Religiously Motivated Hate Crime Essay

Hate crimes are acts of violence, intolerance, and bigotry, intended to hurt and intimidate someone because of his or her race, ethnicity, national origin, religion, sexual orientation, or disability. Religiously motivated hate crimes are an integral part of interpersonal violence in the United States. In 2000, there were 9,721 reported cases of single-bias incidents. Of these, 18.8% were determined to be religiously motivated. The violence perpetrated in a hate crime, including a religiously based motive, affects not only that individual and his or her family, but also the community with similar religious characteristics as the victim.

Federal and State Legislation

During the 1960s, the federal government passed several statutes to protect individuals from discrimination due to race, ethnicity, national origin, or religious prejudice. Prior to the passage of hate crime legislation, the police classified incidents of religious intimidation and harassment under the headings of “suspicious circumstances” or “malicious mischief.” Due to rising public pressure, Congress passed the Hate Crimes Statistics Act (HSCA) in 1990. The Act requires the Department of Justice (DOJ) to collect data from law enforcement agencies on crimes that manifest prejudice based on race, religion, sexual orientation, or ethnicity. Every year, the Bureau of Justice Statistics, a branch of the DOJ, must publish a summary of the findings. The HSCA has brought distinct awareness to hate crimes, strongly encouraging law enforcement to provide bias training. In 1996, Congress passed the Church Arson Prevention Act, which criminalizes any intentional destruction, damage, or defacement to religious property primarily due to the fact that it is religious property. Furthermore, the act punishes those who interfere with an individual’s free exercise of religious beliefs.

On the state level, 45 states have enacted statutes that give broader protections against hate crimes, and all of them protect individuals from religiously motivated crimes.

Crime Reporting

On the federal level, the Federal Bureau of Investigation (FBI) and Bureau of Alcohol, Tobacco and Firearms are the law enforcement agencies authorized to conduct investigations into federal hate crimes and assist local police with hate crime investigations. For example, in a recent hate crimes case in Alabama, local law enforcement teamed with FBI agents to investigate several church arsons.

The FBI’s Uniform Crime Reporting Program is the only national data collection program. The FBI has encouraged local jurisdictions to report incidents of crimes, including hate crimes, using the National Incident-Based Reporting System, but participation by police departments in reporting systems is voluntary, so not all jurisdictions participate. Furthermore, studies show that the law enforcement agencies that participate in these reporting systems sometimes deflate their hate crime statistics. The most frequent form of religiously motivated hate crime, according to these reports, is intimidation tactics, followed by the destruction of property.

Examples of Incidents of Religiously Motivated Hate Crimes

Violence against Muslims

Several cities saw an increase in anti-Muslim violence following the September 11, 2001, terrorist attacks. In 2001, there were 481 anti-Islamic hate crimes reported to the FBI, an increase of 1,700%, most thought to be related to September 11. Many Muslim women who wear traditional head scarves, or hijabs, were afraid to travel alone during the immediate post-9/11 period, concerned that they would be subject to anti-Muslim slurs, harassment, and even physical violence.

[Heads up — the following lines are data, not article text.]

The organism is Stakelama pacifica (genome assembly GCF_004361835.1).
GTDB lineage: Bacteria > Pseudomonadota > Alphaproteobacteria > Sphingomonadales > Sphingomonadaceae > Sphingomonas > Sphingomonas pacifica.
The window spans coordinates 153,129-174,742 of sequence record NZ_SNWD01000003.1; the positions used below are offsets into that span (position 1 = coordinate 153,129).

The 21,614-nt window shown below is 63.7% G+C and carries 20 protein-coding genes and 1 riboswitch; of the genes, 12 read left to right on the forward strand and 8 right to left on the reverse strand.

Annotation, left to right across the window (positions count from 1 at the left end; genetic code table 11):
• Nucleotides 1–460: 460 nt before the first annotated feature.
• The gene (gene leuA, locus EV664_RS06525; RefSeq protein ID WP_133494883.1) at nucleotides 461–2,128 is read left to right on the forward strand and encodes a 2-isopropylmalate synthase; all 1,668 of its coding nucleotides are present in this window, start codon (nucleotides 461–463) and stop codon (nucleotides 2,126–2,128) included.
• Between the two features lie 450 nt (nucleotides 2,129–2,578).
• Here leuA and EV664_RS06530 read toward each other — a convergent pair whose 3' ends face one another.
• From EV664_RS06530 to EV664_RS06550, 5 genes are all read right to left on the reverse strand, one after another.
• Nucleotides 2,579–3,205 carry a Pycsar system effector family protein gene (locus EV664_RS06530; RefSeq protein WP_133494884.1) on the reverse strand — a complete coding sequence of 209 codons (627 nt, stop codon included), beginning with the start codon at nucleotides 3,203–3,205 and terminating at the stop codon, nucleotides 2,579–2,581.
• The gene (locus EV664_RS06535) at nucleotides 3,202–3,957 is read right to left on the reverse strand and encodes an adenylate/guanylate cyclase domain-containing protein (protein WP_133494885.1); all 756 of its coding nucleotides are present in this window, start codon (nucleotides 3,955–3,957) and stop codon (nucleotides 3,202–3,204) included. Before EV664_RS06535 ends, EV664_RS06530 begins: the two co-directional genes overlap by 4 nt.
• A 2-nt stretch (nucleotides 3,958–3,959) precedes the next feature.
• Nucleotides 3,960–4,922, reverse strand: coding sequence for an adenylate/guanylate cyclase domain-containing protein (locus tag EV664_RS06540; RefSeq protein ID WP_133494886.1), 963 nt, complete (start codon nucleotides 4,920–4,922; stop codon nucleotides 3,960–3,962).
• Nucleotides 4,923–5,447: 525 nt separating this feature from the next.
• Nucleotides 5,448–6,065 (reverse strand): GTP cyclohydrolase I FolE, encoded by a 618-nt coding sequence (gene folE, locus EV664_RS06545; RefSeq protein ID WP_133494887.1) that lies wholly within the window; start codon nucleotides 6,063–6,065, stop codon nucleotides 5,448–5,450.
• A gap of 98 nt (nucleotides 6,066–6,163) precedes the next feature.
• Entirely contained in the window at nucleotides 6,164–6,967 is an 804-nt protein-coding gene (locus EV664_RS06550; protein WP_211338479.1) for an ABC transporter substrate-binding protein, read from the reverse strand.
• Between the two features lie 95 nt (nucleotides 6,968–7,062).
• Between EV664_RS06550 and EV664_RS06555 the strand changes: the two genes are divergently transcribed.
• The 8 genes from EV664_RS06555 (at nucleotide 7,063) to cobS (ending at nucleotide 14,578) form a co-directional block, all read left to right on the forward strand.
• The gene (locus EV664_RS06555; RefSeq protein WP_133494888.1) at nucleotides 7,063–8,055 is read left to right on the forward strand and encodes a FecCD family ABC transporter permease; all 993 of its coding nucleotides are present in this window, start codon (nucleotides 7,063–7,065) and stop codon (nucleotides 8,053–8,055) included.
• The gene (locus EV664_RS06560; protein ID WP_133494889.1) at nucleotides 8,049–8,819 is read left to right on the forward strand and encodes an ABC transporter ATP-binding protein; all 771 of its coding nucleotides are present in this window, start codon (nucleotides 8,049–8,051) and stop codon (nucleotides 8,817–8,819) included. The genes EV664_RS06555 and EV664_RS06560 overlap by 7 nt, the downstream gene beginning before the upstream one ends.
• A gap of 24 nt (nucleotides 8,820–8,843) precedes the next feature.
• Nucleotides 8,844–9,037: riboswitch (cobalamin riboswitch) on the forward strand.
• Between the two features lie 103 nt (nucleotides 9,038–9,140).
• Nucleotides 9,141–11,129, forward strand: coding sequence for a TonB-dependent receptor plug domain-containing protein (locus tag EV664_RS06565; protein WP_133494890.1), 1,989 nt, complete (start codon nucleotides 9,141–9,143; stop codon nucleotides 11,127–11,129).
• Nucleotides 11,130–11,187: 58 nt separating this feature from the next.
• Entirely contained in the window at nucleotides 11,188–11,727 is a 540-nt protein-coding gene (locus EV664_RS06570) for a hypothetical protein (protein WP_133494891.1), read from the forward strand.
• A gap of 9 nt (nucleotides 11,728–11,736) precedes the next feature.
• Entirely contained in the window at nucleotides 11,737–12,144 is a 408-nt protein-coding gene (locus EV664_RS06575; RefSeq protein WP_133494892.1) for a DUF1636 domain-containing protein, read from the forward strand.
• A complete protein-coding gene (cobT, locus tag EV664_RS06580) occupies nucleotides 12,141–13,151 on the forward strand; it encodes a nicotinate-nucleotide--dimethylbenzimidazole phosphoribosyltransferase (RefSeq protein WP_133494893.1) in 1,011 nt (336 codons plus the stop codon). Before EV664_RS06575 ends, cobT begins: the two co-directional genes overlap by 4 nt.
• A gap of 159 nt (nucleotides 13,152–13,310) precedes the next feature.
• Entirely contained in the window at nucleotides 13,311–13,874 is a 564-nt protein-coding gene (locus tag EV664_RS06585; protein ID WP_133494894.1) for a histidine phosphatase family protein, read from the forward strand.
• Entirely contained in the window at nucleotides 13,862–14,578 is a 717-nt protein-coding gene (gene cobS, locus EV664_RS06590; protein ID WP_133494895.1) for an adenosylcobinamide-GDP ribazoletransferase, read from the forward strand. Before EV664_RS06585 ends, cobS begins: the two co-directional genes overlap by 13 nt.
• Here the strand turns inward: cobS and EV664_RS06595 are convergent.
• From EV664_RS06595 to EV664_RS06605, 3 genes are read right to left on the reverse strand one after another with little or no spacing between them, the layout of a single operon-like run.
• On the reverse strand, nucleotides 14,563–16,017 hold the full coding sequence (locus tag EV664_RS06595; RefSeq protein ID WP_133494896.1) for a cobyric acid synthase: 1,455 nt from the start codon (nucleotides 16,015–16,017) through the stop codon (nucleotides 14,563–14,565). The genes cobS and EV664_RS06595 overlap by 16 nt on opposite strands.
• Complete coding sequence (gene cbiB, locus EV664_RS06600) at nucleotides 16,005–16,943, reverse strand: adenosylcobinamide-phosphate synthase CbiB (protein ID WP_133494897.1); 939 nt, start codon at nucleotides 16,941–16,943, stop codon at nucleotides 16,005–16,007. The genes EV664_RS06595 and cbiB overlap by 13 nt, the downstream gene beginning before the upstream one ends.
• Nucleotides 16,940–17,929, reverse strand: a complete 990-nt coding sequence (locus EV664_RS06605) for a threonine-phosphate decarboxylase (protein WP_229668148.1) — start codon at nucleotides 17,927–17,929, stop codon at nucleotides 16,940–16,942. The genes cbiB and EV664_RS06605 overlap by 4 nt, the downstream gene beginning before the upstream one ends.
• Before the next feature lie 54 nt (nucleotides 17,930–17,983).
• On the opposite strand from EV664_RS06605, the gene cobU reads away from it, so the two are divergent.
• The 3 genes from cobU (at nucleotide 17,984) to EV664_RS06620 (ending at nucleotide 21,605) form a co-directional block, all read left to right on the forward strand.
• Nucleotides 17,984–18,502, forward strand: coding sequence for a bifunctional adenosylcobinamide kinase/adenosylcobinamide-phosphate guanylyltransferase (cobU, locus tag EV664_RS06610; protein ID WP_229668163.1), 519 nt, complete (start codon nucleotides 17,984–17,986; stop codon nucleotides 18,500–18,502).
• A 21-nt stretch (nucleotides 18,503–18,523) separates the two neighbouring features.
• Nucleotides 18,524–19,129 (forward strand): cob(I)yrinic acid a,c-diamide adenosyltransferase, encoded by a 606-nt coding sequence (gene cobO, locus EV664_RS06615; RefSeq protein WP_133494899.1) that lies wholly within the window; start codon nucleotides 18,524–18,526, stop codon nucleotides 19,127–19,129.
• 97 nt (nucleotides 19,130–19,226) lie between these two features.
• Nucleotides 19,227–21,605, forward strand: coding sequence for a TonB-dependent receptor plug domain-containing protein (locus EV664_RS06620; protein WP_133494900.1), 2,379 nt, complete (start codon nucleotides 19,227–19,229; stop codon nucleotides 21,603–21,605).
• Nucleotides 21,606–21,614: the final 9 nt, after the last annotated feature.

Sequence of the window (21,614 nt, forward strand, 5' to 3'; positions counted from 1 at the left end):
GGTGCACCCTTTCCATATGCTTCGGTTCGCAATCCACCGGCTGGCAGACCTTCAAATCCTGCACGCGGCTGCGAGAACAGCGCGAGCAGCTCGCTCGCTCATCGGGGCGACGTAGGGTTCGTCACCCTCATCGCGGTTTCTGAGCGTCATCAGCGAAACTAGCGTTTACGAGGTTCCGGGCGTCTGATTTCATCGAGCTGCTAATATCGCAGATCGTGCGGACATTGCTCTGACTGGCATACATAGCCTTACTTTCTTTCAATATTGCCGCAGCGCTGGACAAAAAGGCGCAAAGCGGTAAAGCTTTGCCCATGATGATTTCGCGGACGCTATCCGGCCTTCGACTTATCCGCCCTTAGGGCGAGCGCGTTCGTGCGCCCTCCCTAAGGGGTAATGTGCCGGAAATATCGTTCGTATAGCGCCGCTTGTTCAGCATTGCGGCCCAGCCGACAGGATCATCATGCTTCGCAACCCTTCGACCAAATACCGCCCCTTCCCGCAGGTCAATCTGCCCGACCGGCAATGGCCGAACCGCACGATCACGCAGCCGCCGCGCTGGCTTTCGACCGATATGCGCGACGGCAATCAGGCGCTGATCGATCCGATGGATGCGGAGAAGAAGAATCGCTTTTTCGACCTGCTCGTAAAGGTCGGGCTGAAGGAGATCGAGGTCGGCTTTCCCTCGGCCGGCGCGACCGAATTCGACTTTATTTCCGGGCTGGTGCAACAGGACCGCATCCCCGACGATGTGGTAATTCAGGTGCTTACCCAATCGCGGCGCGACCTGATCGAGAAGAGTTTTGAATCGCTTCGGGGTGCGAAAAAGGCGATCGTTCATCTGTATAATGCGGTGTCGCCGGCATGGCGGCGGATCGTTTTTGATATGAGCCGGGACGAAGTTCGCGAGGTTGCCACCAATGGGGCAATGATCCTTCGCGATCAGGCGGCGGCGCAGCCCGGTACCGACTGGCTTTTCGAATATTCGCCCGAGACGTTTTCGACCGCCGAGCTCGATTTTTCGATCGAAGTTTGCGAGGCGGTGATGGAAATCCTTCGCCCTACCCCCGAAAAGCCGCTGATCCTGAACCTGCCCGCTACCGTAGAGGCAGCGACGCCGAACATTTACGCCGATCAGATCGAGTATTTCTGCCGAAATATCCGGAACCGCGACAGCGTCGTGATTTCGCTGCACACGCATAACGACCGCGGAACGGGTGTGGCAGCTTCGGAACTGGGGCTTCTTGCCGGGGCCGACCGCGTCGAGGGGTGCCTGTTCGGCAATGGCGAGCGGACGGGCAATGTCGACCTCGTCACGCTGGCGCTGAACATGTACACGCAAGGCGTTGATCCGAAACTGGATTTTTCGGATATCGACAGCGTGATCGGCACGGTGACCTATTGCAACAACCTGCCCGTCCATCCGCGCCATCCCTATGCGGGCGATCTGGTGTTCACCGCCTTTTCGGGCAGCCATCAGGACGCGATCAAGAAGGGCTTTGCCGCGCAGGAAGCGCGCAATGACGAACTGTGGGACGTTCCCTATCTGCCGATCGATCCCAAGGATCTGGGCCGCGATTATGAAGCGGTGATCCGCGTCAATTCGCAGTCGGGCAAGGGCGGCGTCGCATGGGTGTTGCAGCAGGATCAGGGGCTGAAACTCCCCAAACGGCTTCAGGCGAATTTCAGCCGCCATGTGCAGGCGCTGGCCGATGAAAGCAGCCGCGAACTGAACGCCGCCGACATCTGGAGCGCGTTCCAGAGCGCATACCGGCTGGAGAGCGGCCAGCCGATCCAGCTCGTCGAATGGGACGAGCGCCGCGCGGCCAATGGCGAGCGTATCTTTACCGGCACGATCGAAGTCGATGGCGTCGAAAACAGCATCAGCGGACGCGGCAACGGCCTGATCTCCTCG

Violence against Jews

Historically, anti-Semitism, or hatred, prejudice, and discrimination toward Jews, has fueled religiously motivated bias crimes against this population. Jewish synagogues and areas where large congregations of Jewish immigrants and families live have been targets of anti-Semitic attacks, including verbal taunts and slurs, and swastika spray paintings. Recently, teenagers who are self-identified Nazis were arrested in New York for beating a group of girls who they believed were Jewish.

Community Education

Several federal departments fund various organizations to develop programs and provide training seminars and technical assistance to individuals and local agencies regarding hate crimes. There needs to be a strong community response to religiously motivated hate crimes, in order to avoid the polarization of groups and the targeted group’s isolation and escalation of hate-motivated violence in the name of self-defense.

There are several national organizations that tackle religious prejudice and hate. For example, the AntiDefamation League, an organization whose mission is to “stop the defamation of Jewish people and to secure justice and fair treatment for all,” develops curriculum and teaching tools for educators to utilize with their students. The Council on American-Islamic Relations works to address the understanding of Islam by encouraging dialogue and educating the community about civil liberties. Other groups, such as the Southern Poverty Law Center and American Civil Liberties Union, do community education through litigation and policy advocacy.

Bibliography:

  1. Anti-Defamation League. (2007, January). Education & Resources. Retrieved May 27, 2017, from https://www.adl.org/education-and-resources
  2. Human Rights Watch. (2002, November). We are not the enemy. Retrieved May 27, 2017, from https://www.hrw.org/report/2002/11/14/we-are-not-enemy/hate-crimes-against-arabs-muslimsand-those-perceived-be-arab-or
  3. National Criminal Justice Service. (2003, August). Hate crime: A summary. Retrieved May 27, 2017, from http://www.policyalmanac.org/crime/archive/hate_crime.shtml

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